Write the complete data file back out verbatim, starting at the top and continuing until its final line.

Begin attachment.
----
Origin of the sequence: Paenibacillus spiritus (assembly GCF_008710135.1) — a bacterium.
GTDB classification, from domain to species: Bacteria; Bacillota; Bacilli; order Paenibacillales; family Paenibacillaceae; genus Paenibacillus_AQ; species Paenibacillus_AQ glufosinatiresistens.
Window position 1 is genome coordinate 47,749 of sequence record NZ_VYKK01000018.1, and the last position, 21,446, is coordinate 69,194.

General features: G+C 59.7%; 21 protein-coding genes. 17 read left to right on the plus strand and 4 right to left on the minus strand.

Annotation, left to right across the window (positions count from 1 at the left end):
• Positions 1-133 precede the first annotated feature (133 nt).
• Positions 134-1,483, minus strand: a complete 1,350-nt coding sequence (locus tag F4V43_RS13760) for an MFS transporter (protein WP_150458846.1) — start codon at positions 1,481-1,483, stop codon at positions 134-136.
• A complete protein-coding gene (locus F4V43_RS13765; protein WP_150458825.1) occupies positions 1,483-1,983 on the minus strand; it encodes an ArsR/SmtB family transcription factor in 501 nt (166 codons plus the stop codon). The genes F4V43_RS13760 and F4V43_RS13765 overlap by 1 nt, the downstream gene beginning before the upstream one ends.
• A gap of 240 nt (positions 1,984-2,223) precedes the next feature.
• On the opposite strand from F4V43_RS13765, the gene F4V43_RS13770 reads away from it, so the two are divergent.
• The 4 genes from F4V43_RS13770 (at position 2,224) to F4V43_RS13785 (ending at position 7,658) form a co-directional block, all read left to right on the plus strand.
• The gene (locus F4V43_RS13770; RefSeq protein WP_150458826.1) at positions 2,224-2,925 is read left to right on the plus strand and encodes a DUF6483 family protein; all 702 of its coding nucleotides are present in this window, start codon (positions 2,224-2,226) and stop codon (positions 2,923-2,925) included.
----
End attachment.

Origin of the sequence: Paenibacillus spiritus (assembly GCF_008710135.1) — a bacterium.
GTDB classification, from domain to species: Bacteria; Bacillota; Bacilli; order Paenibacillales; family Paenibacillaceae; genus Paenibacillus_AQ; species Paenibacillus_AQ glufosinatiresistens.
Window position 1 is genome coordinate 47,749 of sequence record NZ_VYKK01000018.1, and the last position, 21,446, is coordinate 69,194.

General features: G+C 59.7%; 21 protein-coding genes. 17 read left to right on the plus strand and 4 right to left on the minus strand.

Annotation, left to right across the window (positions count from 1 at the left end):
• Positions 1-133 precede the first annotated feature (133 nt).
• Positions 134-1,483, minus strand: a complete 1,350-nt coding sequence (locus tag F4V43_RS13760) for an MFS transporter (protein WP_150458846.1) — start codon at positions 1,481-1,483, stop codon at positions 134-136.
• A complete protein-coding gene (locus F4V43_RS13765; protein WP_150458825.1) occupies positions 1,483-1,983 on the minus strand; it encodes an ArsR/SmtB family transcription factor in 501 nt (166 codons plus the stop codon). The genes F4V43_RS13760 and F4V43_RS13765 overlap by 1 nt, the downstream gene beginning before the upstream one ends.
• A gap of 240 nt (positions 1,984-2,223) precedes the next feature.
• On the opposite strand from F4V43_RS13765, the gene F4V43_RS13770 reads away from it, so the two are divergent.
• The 4 genes from F4V43_RS13770 (at position 2,224) to F4V43_RS13785 (ending at position 7,658) form a co-directional block, all read left to right on the plus strand.
• The gene (locus F4V43_RS13770; RefSeq protein WP_150458826.1) at positions 2,224-2,925 is read left to right on the plus strand and encodes a DUF6483 family protein; all 702 of its coding nucleotides are present in this window, start codon (positions 2,224-2,226) and stop codon (positions 2,923-2,925) included.